This week the U.S. Supreme Court hears a critically important religious freedom case. The Court will determine whether Hobby Lobby must provide contraceptive coverage to its employees, which would entail violating the religious beliefs of the company’s owners on a matter of no small import: the killing of the unborn.
Judy Waxman, a vice president of the National Women’s Law Center, asserts that “The key question is whether a corporation can have a religion.”
That strikes me as a dishonest framing of the question in that the “corporation” consists of individuals for whom their faith is central.
I would argue that the key question is whether the free exercise of religion protects the right of citizens to allow their faith to shape the means by which they make a living. The key question is whether an individual has the right to have their religious beliefs inform their livelihood decisions. Many Americans spend most of their waking hours working. For Christians, every aspect of life should be lived in submission to God and shaped by biblical truths. Christians should not lose their right to freely exercise their religion in all areas of life just because they have used their gifts and labor to create successful businesses.
The First Amendment does not merely protect the right of people of faith to freely exercise their religion within the confines of their churches. It protects the right of people of faith to exercise their religious convictions in all areas of life, not the least of which is our work. Shaping business decisions in accordance with one’s faith does not constitute a violation of the separation of church and state. Not subsidizing the provision of abortifacients to women does not constitute establishing a religion or imposing a religious practice on others. If the government declares that commerce is an area of life in which individuals have no right to exercise their religion, the First Amendment is gutted.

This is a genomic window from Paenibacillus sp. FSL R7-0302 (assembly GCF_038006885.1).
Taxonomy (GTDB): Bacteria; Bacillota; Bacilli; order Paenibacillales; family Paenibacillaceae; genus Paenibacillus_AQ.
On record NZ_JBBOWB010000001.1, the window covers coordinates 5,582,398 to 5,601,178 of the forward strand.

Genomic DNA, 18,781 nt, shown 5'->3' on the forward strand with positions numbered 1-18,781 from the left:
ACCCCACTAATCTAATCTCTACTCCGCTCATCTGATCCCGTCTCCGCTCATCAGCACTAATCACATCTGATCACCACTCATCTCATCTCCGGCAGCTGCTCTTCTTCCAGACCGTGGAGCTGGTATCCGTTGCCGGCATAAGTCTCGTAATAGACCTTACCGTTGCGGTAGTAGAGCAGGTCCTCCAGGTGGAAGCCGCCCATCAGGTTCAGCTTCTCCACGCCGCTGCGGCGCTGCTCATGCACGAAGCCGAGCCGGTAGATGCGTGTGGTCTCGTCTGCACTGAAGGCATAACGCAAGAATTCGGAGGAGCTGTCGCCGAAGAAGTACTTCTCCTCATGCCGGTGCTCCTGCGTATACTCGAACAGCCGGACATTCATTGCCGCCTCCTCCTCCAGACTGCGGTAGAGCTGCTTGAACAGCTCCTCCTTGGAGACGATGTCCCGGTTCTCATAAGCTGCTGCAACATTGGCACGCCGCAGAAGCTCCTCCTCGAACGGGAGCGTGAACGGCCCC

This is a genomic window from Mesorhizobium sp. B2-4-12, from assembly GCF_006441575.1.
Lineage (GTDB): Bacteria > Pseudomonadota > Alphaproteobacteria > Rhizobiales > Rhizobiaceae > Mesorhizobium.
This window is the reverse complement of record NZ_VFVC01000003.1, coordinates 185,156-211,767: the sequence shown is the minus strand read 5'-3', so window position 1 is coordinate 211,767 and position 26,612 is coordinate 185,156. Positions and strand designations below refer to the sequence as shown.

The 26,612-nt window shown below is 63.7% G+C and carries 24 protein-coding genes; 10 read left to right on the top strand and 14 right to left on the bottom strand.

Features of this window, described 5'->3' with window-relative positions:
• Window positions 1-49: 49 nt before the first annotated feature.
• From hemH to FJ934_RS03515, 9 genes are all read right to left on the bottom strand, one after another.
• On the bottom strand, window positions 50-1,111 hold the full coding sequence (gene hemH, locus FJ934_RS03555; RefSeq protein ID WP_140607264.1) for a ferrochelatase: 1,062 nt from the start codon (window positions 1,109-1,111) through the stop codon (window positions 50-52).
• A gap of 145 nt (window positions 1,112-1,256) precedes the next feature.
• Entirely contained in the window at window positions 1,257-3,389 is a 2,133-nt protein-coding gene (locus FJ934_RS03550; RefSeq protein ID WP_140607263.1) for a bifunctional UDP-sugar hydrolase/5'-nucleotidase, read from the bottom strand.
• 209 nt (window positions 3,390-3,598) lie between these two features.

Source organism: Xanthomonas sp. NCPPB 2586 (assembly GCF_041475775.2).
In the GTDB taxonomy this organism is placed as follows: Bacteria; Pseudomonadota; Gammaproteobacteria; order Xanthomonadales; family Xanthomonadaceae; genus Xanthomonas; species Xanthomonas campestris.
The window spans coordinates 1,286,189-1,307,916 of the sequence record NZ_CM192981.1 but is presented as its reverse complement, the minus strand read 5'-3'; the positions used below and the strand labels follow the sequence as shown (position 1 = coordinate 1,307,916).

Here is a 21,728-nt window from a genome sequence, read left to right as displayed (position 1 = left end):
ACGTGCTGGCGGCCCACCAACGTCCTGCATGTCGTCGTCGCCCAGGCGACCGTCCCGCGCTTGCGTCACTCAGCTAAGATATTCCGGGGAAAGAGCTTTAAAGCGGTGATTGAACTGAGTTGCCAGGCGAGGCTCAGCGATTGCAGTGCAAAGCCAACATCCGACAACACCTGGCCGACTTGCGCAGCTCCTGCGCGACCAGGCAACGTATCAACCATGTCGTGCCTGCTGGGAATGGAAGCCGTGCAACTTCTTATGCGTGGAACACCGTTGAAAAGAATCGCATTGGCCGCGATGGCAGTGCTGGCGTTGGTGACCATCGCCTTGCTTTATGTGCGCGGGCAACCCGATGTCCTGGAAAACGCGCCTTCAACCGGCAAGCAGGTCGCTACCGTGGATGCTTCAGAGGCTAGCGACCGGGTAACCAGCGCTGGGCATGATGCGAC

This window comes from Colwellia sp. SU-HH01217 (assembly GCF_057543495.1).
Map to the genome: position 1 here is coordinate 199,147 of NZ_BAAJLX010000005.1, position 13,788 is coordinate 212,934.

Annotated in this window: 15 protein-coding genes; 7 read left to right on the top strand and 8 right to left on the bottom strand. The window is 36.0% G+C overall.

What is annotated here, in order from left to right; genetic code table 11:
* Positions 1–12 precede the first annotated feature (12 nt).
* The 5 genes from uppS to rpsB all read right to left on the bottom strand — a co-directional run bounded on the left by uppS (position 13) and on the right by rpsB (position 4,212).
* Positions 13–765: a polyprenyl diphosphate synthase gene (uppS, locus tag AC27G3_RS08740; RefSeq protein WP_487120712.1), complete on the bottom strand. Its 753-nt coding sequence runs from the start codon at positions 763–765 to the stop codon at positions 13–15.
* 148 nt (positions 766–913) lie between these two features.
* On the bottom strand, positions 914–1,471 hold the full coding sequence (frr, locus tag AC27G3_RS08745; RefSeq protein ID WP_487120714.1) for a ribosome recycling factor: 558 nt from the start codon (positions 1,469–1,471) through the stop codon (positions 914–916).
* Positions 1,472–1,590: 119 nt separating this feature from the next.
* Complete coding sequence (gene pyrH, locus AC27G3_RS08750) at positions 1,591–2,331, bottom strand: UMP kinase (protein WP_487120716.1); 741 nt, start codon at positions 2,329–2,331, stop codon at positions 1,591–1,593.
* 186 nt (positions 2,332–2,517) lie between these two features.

Take ACTION: Our friends at the Pro-Life Action League are asking that we join the “Tweet Storm for Religious Freedom” from 8 a.m. to Noon. People of faith across the country will be tweeting with the hashtag #ReligiousFreedomForAll during that time, when the Justices will be hearing oral arguments in this case.
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